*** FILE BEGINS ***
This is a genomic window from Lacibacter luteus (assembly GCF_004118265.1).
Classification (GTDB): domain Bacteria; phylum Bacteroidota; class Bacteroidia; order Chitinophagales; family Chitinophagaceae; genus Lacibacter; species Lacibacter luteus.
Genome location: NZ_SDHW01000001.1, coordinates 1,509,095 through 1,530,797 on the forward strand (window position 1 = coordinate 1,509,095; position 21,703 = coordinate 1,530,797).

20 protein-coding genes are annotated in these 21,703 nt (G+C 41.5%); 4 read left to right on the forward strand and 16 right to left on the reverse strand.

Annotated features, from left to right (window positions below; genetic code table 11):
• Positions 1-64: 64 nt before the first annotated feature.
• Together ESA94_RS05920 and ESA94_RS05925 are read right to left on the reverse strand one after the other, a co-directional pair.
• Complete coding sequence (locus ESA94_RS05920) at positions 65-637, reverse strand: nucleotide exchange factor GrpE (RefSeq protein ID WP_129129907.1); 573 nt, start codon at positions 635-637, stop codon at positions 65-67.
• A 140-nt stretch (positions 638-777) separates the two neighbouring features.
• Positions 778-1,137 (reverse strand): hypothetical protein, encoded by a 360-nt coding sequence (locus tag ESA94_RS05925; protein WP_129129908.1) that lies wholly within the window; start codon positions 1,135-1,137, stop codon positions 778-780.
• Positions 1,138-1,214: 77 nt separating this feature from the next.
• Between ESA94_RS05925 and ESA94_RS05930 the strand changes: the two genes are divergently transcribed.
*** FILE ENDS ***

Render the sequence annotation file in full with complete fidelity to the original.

This is a genomic window from Lacibacter luteus (assembly GCF_004118265.1).
Classification (GTDB): domain Bacteria; phylum Bacteroidota; class Bacteroidia; order Chitinophagales; family Chitinophagaceae; genus Lacibacter; species Lacibacter luteus.
Genome location: NZ_SDHW01000001.1, coordinates 1,509,095 through 1,530,797 on the forward strand (window position 1 = coordinate 1,509,095; position 21,703 = coordinate 1,530,797).

20 protein-coding genes are annotated in these 21,703 nt (G+C 41.5%); 4 read left to right on the forward strand and 16 right to left on the reverse strand.

Annotated features, from left to right (window positions below; genetic code table 11):
• Positions 1-64: 64 nt before the first annotated feature.
• Together ESA94_RS05920 and ESA94_RS05925 are read right to left on the reverse strand one after the other, a co-directional pair.
• Complete coding sequence (locus ESA94_RS05920) at positions 65-637, reverse strand: nucleotide exchange factor GrpE (RefSeq protein ID WP_129129907.1); 573 nt, start codon at positions 635-637, stop codon at positions 65-67.
• A 140-nt stretch (positions 638-777) separates the two neighbouring features.
• Positions 778-1,137 (reverse strand): hypothetical protein, encoded by a 360-nt coding sequence (locus tag ESA94_RS05925; protein WP_129129908.1) that lies wholly within the window; start codon positions 1,135-1,137, stop codon positions 778-780.
• Positions 1,138-1,214: 77 nt separating this feature from the next.
• Between ESA94_RS05925 and ESA94_RS05930 the strand changes: the two genes are divergently transcribed.